There is something about a train journey that makes you want to disconnect from the world and travel within. So I think, as I take my seat on a train from London to south Wales, carefully placing on the table in front of me three newspapers, four magazines, a novel and a non-fiction book, all of which I unrealistically intend to read on my way to the Hay Festival.
My phone rings. My Turkish editor is calling. In a voice as calm as he can manage he informs me that police officers have come to the publishing house in Istanbul inquiring about my novels. They have also asked to see books by Duygu Asena, an iconic feminist author who passed away over a decade ago. The police have taken copies of our books to a prosecutor, who is reading them to see if we have committed a “crime of obscenity” by writing about issues such as child abuse and sexual harassment. Turkey has alarmingly high levels of sexual harassment, gender-based violence and child brides. But instead of dealing with the problem, the authorities prosecute novelists.
“One more thing,” says my editor, as the train slowly pulls out of the station. “For a few days, try not to look at social media.”
I know I should listen to him, but as soon as we hang up I take a peek at Twitter and Instagram. There are hundreds, if not thousands of abusive messages, accusing me of indecency, immodesty and worse. The messages are further amplified by bots and trolls. Hatred, slander, distortion. Sentences have been plucked out of my novels by people who admit they haven’t read them. The books should be banned, they say, and their author should be imprisoned.
As the train chugs along, the messages keep multiplying. Islamist and ultranationalist columnists join the chorus accusing authors of being “perverts” or “degenerate”.
Welcome to limbo-land
The young volunteer who picks me up from the station cheerfully tells me that his family had always voted Labour but he and his wife have voted for the Brexit Party in the European Parliament elections, to show Brussels who the real boss is. Although they are no fans of Farage, he adds quickly, he feels it’s OK to support Farage right now. I cannot tell what it is that makes me feel so glum – the growing authoritarianism of my motherland or the new populist nationalism in my adopted country.
I come from a country that has for a long time been dangling in a limbo between Europe and the Middle East. And now the United Kingdom has entered a limbo of its own, having pushed itself to the periphery of Europe. When I first moved to London, more than ten years ago, I used to think, “The Brits are so calm when they talk about politics, how admirable.” That calmness is long gone, having given way to anger, frustration, resentment and polarisation.
Debunking the elites
At Hay-on-Wye, I give the Wellcome Book Prize Lecture: “How to Remain Sane in the Age of Populism, Political Uncertainty and Pessimism”. Towards the end, a middle-aged man stands up and suggests that we are just the liberal elite talking among ourselves. I have heard this before. It’s perhaps the biggest success of populist nationalism: to make us doubt ourselves in this way.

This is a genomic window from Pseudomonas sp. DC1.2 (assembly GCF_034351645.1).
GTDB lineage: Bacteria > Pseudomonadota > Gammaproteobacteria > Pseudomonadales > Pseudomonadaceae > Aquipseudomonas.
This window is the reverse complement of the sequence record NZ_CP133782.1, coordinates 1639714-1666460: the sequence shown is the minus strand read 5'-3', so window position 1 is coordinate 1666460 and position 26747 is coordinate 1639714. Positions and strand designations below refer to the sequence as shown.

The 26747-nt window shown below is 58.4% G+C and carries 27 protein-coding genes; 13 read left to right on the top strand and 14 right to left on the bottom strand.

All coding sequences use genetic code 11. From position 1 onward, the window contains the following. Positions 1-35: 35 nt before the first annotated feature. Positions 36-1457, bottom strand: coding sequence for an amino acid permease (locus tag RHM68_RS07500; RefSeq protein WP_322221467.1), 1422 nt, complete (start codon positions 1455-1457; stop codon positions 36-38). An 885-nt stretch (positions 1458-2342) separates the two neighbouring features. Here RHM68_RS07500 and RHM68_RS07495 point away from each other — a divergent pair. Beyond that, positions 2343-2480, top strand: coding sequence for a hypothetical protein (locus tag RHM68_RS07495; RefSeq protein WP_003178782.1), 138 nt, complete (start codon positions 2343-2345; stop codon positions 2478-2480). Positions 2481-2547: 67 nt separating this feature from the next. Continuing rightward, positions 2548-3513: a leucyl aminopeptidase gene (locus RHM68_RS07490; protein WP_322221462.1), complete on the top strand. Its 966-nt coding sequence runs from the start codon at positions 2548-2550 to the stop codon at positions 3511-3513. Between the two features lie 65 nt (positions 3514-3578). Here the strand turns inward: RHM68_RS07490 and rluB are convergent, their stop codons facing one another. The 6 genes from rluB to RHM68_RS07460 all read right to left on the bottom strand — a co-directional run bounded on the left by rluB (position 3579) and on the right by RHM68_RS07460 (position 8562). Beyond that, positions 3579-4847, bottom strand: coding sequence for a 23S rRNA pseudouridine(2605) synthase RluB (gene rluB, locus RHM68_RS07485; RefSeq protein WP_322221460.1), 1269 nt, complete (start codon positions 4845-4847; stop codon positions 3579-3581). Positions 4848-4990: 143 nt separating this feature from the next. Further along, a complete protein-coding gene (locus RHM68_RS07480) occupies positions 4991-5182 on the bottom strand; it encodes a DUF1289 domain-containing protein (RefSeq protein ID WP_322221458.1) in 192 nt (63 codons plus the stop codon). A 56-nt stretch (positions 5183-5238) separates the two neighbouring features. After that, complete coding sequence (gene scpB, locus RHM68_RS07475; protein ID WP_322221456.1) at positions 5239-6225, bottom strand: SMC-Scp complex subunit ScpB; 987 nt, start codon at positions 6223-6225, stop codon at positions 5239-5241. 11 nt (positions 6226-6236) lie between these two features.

Elitism is not the prerogative of any political stance. Among today’s political and financial elites there are liberals, yes, but also many conservatives and a growing number of populists. A student who cannot afford her tuition fees or a teacher who cannot afford a house in central London or a single mum working extra hours… All of these people are labelled as “liberal elite” if they happen to have a progressive world-view. But privileged demagogues pretend to be “of the people”.
Life after death
I leave Hay and fly to Berlin for an event for my new novel, 10 Minutes 38 Seconds in this Strange World. I have been fascinated by scientific studies that show that after the heart has stopped beating, the brain continues to work for another few minutes. My novel tells the story of a prostitute, Tequila Leila, who has been killed and dumped in a rubbish bin on the outskirts of Istanbul. Her mind is still working and as she remembers her past, we hear the story of a country, told through the eyes of its outcasts. All day long I have interviews and I am asked political questions alongside literary ones. If you happen to be a storyteller from a wounded democracy, such as Turkey, Nigeria, Pakistan, Venezuela or Brazil, you will always be asked about politics.
The next day, in Hamburg, my audience is visibly mixed. A transgender reader starts to cry as she gives me a hug and suddenly we are all teary-eyed: Romanians, Bulgarians, Canadians, Dutch, Americans, Turks, Kurds. Afterwards I meet with my dear friend Fatih Akin, the German-Turkish director. We go to a punk bar and “London Calling” blasts from the loudspeakers. On the walls there’s all kinds of graffiti, most of it expressing views about neo-Nazis. The bartender has tattoos across her arms and everybody smokes, and for a moment I cannot tell whether I am in Hamburg or in the Istanbul of my youth, where we all smoked and laughed to our hearts’ content, hopeful that our motherland would one day join the EU and become a proper, pluralistic democracy. When we walk out in the middle of the night, I see two women on the sidewalk, young prostitutes chatting, and I think about Tequila Leila.
The next day, when I dare to check social media, the trolls seem to have calmed down, though the abuse continues. There is drizzle as I leave Hamburg. The cab driver, a German citizen of Moroccan descent, upon learning that I am a fiction writer, says I should write a novel about him because he has seen a lot despite being young.
“Really?” I ask.
“Yes, really!” He lowers his voice, as though sharing a secret. “It’s changing a lot, this Europe.” And I know what he means.